If you or a loved one believes you may have experienced or are experiencing complications as a result of colonoscopy errors, the first step is to seek medical attention. The next step is to consult with an experienced medical malpractice lawyer to review your situation. State rules about medical malpractice claims vary but, in general, a case must demonstrate the following to be considered malpractice:
- A patient-doctor relationship existed at the time of the injury
- The doctor was negligent and violated the standard of care
- The doctor’s negligence resulted in injury to the patient
The standard of care varies in each situation, but ultimately it is defined by what any reasonable, competent doctor would have done under the same circumstances.
Medical malpractice claims have statutes of limitations—laws that dictate how long you have to file a lawsuit—so it is important to speak to an attorney about your case as soon as possible.
How to Have a Safe Colonoscopy Procedure
While there is no way to guarantee a safer colonoscopy, there are some steps you can take to minimize your risks:
- Ask about your doctor’s experience and how many colonoscopies they have performed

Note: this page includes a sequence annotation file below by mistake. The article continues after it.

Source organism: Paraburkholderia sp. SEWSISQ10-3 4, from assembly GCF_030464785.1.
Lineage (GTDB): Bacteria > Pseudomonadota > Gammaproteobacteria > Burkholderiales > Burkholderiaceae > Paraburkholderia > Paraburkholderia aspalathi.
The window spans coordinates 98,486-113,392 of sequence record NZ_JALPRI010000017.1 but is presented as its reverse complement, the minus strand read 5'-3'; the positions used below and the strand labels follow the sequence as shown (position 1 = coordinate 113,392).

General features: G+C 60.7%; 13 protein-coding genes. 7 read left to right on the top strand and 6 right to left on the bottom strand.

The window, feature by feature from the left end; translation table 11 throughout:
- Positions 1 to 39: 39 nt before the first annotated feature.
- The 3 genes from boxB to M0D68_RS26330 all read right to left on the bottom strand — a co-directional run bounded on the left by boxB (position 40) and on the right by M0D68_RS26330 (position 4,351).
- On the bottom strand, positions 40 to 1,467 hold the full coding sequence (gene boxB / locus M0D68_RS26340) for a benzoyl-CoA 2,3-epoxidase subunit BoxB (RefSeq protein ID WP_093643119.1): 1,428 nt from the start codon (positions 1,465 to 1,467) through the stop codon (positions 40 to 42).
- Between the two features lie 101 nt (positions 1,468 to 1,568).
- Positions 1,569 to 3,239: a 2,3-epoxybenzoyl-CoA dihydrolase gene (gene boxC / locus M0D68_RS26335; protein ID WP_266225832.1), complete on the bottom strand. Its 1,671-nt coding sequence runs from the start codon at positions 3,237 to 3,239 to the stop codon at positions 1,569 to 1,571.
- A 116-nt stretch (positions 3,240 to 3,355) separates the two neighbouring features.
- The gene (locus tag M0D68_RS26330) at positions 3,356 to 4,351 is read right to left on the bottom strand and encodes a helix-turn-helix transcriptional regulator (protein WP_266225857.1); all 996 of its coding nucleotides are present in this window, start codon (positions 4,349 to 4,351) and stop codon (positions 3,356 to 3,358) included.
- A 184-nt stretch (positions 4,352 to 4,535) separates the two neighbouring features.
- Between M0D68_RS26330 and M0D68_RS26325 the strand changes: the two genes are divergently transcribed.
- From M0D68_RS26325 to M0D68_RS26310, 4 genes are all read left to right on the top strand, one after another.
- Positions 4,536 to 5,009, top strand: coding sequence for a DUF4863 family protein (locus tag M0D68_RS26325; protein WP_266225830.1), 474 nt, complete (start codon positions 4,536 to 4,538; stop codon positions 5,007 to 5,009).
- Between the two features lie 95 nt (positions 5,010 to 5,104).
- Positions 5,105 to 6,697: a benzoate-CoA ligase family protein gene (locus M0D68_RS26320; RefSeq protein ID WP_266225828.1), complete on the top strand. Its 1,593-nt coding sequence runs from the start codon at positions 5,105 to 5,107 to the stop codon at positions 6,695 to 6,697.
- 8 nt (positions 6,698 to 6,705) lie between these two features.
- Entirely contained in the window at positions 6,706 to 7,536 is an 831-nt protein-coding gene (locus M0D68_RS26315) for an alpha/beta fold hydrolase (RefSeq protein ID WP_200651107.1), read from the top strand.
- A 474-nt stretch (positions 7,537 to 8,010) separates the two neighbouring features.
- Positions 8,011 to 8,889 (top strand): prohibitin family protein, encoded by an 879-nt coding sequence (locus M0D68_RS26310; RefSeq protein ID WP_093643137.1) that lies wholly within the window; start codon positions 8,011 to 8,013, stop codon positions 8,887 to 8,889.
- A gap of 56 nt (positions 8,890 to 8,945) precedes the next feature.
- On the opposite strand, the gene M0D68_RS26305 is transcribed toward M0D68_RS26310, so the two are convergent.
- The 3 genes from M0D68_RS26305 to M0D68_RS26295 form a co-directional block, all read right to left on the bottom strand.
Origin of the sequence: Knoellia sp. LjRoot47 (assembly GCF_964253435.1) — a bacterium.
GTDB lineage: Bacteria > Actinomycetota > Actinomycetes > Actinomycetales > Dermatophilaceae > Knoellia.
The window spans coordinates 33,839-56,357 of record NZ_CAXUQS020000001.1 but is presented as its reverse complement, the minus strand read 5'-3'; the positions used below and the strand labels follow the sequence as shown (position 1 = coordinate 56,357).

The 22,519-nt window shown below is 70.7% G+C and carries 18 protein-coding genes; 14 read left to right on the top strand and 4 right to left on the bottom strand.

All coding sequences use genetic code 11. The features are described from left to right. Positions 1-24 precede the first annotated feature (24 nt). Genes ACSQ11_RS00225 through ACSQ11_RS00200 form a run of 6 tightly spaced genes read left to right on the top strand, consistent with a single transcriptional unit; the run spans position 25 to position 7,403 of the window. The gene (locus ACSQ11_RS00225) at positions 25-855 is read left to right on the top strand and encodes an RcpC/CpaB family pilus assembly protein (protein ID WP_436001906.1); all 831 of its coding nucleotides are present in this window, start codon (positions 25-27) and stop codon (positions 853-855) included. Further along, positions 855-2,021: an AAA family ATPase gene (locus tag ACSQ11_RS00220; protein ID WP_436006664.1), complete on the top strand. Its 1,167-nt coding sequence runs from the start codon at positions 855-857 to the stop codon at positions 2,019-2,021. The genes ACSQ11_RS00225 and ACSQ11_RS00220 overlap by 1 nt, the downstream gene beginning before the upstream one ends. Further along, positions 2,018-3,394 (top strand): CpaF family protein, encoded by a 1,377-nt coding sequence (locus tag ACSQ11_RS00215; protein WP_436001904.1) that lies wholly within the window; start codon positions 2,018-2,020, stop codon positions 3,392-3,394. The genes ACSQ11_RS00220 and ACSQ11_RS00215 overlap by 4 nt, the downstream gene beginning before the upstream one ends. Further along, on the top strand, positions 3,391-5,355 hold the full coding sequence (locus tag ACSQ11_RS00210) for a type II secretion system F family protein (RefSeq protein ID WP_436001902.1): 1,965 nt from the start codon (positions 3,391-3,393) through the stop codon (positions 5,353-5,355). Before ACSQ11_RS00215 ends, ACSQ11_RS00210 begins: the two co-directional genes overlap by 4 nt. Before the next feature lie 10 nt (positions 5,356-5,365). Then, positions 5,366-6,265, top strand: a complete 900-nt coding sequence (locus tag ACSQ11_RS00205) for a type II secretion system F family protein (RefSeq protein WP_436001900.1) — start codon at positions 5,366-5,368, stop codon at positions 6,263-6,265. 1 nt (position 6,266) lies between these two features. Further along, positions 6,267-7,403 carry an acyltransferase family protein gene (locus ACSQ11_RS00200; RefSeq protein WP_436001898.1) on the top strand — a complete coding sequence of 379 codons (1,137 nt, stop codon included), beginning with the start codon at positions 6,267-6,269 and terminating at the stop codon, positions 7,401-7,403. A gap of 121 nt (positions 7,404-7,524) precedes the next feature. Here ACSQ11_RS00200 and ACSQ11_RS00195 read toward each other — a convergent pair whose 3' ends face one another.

- Make sure you are absolutely clear on the bowel preparation procedures—do not be afraid to ask multiple questions
- Check with your doctor or surgical center about the kind of equipment they use and how they sanitize it
- Have a plan for following up on any discomfort or pain you experience after the procedure
- Ask for documentation of any therapeutic actions taken during the colonoscopy, such as as removal of polyps, in the event that you need to seek follow-up care from an emergency room or urgent care center
- Make sure someone you trust knows you are undergoing the procedure and can check in on you, especially if you live alone
Why Choose Janet, Janet & Suggs for Your Colonoscopy Error Medical Malpractice Case?
Backed by both a strong record of helping to secure multi-million dollar settlements and verdicts as well as national recognition for our experience, trustworthiness, and compassionate representation, Janet, Janet & Suggs represents victims of medical malpractice nationwide. Because we operate on a contingency fee basis, we do not collect payment from you until we win your case.
If you or a loved one believes they may have grounds for a medical malpractice lawsuit as a result of a colonoscopy error, contact us to schedule a free, no-obligation consultation.
William R. “Topper” Cramer, RN, MBA, MS, CCRN, CFRN, EMT-P
Legal Nurse Consultant | Nurse Paralegal
Topper has been involved in emergency, transport, and critical care medicine since 1978 when he became an EMT in high school. A United States Air Force veteran, he remains active as a pre-hospital RN/paramedic, certified flight nurse, and critical care nurse. In addition to his professional role as a nurse consultant/nurse paralegal, he is the Chief of Operations at Walkersville Volunteer Rescue in Frederick County, Maryland. READ FULL BIO